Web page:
Exactly eight months after news of her departure from the Broadway musical Spider-Man: Turn Off the Dark broke, and another eight months from the next Tony Awards ceremony, we learn that the show’s co-creator and original director Julie Taymor (and not her replacement Philip William McKinley) is eligible to be nominated in the “Best Direction of a Musical” category despite leaving before the show was rewritten, substantially tweaked and shortened. It still features about 25 percent of her original script, over which she’s now suing the musical’s producers for unpaid royalties.
Last week the Times confirmed that Taymor will be eligible to be nominated for the Best Direction prize at next year’s Tonys. The show’s producers apparently asked the Tony Awards Administration Committee if both Taymor and McKinley might be made eligible for nomination in the very competitive category. Things didn’t pan out as they’d hoped.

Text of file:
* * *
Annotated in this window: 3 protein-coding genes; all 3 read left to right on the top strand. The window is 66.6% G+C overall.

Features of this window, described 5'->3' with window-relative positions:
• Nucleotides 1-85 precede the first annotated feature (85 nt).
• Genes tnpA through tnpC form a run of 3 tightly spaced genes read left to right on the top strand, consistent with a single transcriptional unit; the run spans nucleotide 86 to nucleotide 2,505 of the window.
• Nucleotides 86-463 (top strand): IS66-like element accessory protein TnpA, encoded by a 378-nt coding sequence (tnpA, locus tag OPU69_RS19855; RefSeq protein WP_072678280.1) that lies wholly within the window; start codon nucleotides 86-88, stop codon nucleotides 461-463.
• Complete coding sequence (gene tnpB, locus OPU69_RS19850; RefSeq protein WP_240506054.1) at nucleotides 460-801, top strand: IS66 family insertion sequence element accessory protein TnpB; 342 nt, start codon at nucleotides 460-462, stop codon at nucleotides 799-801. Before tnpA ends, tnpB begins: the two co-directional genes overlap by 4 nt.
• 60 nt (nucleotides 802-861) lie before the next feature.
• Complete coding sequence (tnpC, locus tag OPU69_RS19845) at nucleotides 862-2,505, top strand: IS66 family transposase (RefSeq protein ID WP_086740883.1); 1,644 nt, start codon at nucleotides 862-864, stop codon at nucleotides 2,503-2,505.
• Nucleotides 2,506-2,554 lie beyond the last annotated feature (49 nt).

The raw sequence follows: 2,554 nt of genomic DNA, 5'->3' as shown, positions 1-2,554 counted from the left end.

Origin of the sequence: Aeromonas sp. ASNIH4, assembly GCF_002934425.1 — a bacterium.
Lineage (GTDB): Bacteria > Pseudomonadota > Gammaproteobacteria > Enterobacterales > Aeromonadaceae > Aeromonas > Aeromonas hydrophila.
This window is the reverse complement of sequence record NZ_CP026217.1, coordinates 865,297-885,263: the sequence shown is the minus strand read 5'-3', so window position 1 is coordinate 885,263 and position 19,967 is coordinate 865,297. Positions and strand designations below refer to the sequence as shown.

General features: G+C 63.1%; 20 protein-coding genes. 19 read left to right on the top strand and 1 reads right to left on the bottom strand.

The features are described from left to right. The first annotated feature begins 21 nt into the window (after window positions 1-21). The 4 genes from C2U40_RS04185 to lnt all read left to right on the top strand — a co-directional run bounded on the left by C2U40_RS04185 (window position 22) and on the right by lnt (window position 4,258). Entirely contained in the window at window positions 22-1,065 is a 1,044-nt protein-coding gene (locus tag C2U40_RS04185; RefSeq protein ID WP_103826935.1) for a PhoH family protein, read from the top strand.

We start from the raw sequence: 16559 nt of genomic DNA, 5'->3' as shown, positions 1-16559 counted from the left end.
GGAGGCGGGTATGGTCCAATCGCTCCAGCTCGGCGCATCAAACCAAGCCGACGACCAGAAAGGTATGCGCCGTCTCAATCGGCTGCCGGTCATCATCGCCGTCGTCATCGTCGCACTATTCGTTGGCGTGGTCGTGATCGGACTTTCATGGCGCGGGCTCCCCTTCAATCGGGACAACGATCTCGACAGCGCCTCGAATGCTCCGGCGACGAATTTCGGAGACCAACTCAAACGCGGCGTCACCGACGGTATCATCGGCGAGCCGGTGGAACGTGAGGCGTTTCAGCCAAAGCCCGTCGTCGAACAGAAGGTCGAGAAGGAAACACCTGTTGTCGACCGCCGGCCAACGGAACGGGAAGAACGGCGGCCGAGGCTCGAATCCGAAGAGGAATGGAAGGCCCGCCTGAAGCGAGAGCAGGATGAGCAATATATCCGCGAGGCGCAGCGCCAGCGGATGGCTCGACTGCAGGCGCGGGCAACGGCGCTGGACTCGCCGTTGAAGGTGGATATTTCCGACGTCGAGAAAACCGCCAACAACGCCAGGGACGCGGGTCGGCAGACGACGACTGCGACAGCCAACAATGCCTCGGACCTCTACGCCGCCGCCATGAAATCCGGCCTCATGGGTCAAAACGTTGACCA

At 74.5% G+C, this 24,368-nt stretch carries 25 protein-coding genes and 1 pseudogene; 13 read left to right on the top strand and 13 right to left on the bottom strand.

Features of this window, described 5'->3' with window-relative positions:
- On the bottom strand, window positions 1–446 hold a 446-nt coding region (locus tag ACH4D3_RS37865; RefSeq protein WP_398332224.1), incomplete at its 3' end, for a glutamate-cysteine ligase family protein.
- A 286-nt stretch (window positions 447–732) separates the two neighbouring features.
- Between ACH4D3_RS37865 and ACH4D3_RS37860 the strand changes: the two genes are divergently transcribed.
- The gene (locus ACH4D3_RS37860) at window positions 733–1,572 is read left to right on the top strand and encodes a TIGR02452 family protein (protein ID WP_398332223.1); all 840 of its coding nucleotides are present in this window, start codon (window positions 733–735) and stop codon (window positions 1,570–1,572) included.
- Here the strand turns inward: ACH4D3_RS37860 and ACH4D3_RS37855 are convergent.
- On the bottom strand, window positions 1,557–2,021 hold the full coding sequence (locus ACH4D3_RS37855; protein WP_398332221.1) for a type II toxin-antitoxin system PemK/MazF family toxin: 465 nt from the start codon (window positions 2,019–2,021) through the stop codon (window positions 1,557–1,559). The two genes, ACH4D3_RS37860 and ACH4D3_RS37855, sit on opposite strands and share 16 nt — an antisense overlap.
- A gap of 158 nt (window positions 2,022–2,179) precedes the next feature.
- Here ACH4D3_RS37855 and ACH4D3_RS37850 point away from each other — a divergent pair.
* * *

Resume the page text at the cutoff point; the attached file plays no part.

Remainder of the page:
But the committee voted for only Ms. Taymor; no reason was given, and a spokeswoman for the Tony Awards said that, per custom, the rationale for the committee’s decision-making would not be disclosed.
Pretty typical Tonys behavior, really.
In other Spidey news, Taymor is suing those same producers who unwittingly ensured her Tony nomination eligibility for royalties she has not been paid for the continued use of roughly a quarter of the script she wrote. The Guardian reports that the deposed director is seeking upwards of $1 million from the producers of the show—which, on a given week, generates anywhere from $1.3 to $1.7 million.
You’ll recall that back in June the Stage Directors and Choreographers Society filed a claim against the Spider-Man producers in an effort to determine the extent of the royalties that they should demand be paid to Taymor for her work on the show. This new legal action is presumably an outcome of those proceedings.